I am sunburned, scratched, scabby and inordinately sore. Like, when-I-sit-down-I-may-never-get-up-again sore. And I couldn’t be happier about it.
See, I spent about eight hours outside this past Saturday, and it was not to watch the Thunder Over Louisville air show at the waterfront, although I’m sure that was fun for people who like that sort of thing.
No, I was doing my first major yard work blitz of the season. I was so excited about firing up my mower and dusting off my pruning implements that I had trouble falling asleep the night before.
(I probably wouldn’t be in quite so much pain if I hadn’t let my personal trainer beat the shit out of me on both Friday AND Sunday, but I digress.)
I mowed, edged, pulled weeds, cleaned up leaves and other rotting vegetation, took out the remains of dead tree all by myself, and trimmed ornamental grass and ground cover along my front sidewalk. My teenage son came out front at one point and, upon seeing me knee deep in a pile of monkey grass wielding garden shears, said dispassionately, “That looks like a really big job.”
Gee thanks, kid.
I wrote last week about childhood memories of my parents’ urban garden, and how I continue that tradition on a much smaller scale. But it’s not just about planting tomatoes and herbs. I simply love working in my yard. Always have, ever since I first became a homeowner in 2004.
Flirting with flora and digging in the dirt suits me. When you think about it, it’s a very predictable hobby for this ol’ gal. Here’s why.
It gets me out in the sunshine. I have written many times about my affection for summer and warm weather. While I never turn down an opportunity to lay poolside or on a white sandy beach, I like to be active in the great outdoors on occasion as well. I also don’t mind a good, cleansing sweat.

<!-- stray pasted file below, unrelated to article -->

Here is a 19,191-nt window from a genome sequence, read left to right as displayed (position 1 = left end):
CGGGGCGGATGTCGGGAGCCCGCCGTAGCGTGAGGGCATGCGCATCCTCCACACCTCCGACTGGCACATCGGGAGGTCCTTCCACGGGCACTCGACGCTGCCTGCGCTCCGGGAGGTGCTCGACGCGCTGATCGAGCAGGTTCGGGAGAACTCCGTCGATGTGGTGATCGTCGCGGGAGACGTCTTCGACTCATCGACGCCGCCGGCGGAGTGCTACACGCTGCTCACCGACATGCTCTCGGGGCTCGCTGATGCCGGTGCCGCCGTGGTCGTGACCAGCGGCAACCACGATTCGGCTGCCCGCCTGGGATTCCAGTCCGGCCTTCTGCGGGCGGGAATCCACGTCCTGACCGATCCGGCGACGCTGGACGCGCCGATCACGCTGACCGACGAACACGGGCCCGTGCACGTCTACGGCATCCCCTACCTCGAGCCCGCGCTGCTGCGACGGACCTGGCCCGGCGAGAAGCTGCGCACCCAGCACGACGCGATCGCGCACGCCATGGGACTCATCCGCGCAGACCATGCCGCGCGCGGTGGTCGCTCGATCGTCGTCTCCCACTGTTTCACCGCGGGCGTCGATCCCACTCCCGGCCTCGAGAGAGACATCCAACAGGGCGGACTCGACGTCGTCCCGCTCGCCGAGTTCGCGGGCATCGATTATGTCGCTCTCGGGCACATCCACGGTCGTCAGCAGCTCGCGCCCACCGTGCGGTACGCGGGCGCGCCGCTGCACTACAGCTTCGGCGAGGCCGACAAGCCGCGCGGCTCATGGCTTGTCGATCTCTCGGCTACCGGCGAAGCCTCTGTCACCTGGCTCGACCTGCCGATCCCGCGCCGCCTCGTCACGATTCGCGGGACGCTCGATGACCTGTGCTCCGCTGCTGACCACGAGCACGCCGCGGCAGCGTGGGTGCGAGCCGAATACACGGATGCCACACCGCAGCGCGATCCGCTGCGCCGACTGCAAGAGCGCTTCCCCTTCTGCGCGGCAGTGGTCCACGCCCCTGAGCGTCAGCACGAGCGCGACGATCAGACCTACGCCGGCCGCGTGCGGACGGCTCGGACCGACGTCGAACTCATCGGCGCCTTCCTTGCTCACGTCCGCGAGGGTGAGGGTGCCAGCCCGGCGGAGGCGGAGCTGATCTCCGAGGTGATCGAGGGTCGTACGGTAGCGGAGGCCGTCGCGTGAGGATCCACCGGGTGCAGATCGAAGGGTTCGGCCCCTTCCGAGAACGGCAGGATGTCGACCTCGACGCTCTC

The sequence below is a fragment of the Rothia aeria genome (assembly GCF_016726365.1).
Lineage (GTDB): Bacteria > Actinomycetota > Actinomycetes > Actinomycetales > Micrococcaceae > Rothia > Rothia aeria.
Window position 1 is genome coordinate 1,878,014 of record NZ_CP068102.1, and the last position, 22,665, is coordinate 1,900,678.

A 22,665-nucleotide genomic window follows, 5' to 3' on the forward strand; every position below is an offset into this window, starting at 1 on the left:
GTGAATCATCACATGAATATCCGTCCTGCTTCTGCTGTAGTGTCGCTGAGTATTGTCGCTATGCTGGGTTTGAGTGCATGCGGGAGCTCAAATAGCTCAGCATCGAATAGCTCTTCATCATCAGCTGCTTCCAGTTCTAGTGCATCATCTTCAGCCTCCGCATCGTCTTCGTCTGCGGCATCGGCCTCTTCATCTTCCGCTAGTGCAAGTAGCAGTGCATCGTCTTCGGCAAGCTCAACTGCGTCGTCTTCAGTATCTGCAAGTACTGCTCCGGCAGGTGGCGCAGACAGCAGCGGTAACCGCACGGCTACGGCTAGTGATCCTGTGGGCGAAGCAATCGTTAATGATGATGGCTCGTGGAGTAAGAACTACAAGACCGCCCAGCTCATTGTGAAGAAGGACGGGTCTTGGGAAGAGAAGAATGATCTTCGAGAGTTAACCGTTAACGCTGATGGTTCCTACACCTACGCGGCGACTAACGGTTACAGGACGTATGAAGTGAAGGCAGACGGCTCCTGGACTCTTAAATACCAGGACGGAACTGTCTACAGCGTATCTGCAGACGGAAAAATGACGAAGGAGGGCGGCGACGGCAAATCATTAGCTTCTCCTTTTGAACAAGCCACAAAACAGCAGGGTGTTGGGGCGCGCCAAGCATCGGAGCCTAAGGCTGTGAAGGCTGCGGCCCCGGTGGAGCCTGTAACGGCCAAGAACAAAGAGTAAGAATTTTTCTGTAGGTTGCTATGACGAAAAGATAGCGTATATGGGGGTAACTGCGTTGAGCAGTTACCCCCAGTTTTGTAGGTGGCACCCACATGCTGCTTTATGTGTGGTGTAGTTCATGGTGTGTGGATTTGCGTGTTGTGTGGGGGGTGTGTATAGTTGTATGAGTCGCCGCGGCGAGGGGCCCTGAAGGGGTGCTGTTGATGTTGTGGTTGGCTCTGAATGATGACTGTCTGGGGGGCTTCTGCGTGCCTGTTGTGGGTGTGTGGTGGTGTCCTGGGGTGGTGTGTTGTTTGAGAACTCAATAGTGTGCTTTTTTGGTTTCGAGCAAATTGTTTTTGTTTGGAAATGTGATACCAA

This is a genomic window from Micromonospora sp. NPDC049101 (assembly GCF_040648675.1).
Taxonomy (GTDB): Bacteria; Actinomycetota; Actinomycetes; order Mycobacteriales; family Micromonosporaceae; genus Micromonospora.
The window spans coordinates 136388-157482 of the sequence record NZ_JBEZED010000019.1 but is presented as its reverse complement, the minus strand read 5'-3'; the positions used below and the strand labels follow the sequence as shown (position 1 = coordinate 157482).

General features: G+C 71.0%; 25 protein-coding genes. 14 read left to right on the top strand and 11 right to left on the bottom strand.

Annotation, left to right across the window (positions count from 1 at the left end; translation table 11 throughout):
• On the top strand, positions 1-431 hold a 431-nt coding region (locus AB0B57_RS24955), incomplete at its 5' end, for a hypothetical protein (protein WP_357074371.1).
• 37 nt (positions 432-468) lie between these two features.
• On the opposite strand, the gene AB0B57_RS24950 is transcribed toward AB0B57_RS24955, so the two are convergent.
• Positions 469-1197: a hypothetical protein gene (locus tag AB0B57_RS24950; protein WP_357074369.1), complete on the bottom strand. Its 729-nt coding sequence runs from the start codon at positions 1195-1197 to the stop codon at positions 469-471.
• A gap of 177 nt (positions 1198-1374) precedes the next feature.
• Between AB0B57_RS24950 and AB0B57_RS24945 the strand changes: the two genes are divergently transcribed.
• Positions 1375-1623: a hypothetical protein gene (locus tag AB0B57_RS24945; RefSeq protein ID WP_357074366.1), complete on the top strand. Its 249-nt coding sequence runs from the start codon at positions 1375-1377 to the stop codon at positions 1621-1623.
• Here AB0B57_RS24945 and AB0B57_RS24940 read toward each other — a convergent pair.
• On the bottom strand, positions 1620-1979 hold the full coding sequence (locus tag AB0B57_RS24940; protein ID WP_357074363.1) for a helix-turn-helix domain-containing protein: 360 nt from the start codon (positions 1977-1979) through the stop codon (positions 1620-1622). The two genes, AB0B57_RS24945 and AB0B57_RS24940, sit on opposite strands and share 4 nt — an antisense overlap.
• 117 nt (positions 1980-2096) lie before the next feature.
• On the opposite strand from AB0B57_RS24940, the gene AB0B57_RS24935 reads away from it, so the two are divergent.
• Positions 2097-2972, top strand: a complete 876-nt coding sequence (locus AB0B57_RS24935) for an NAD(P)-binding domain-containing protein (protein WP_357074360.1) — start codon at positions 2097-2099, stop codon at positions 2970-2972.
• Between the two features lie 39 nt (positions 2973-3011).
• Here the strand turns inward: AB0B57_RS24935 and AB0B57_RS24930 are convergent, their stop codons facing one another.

It allows me to purge. Cleaning up last year’s dead leaves and other plant waste is just another way for me to get rid of the old and make room for the new. That's a general principle by which I choose to live my life these days.
It’s a great stress reliever. A friend in 12-step recovery once recommended to me that, whenever I get particularly pissed off at someone, I should go pull weeds and pretend they are that person’s hair. Lemme tell you what, that shit works. To this day, I use weed pulling (and sometimes hacking away with a garden hoe) as a way to alleviate stress and anxiety. It’s a hell of a lot healthier than choices I made in the past.
It feeds my OCD. Manicured grass, edged sidewalks, pruned bushes and neatly weeded flowerbeds put the world in order. A wave of calm washes over me every time I look out my window and see the rigid lines and angles of a neatly trimmed yard.
It’s a workout. Yard work is an extreme physical activity, even at its most basic. During the past two years, I have gotten in such a habit of exercising that I feel a void when I don’t do it for a few days. Working out makes me feel strong and powerful, and I love it. I would argue that chopping dead tree branches and pulling up a root ball is on par with hundreds of deadlifts, biceps curls and squats. At least, that’s what my muscles are screaming at me today.
It cultivates new growth. Every year, not only do I clear out the remains of last year’s foliage, I always plant a few new bushes, annuals and perennials. So quite literally, I am planting new “seeds.” Watching them flourish and bloom all summer is immensely satisfying.
It produces tangible results. Much of the improvement I have made to myself and my outlook on life are internal. Some of the results are apparent, but many are not. It’s so fulfilling to witness a physical representation of my own personal beautification project in the form of a lovely yard. Plus, the dirt under my nails and the bloody scrapes on my hands are proof of how hard I worked.
War wounds nonwithstanding, I am thrilled to say that today, my world is gorgeous, both inside and out. It will always need new plantings and ongoing maintenance, but that’s what keeps me interested. After all, nothing thrives without effort, right?
Anyhoo, I can’t wait for Round 2 next weekend, when I bust out the wheelbarrow and 20 bags of mulch. I'm just hoping that five days will be enough time for me to pull myself up out of this chair. Oof.
About Amy Higgs
A former newspaper columnist, Amy takes her random, slice-of-life stories to the web. After nine years, she's still just saying.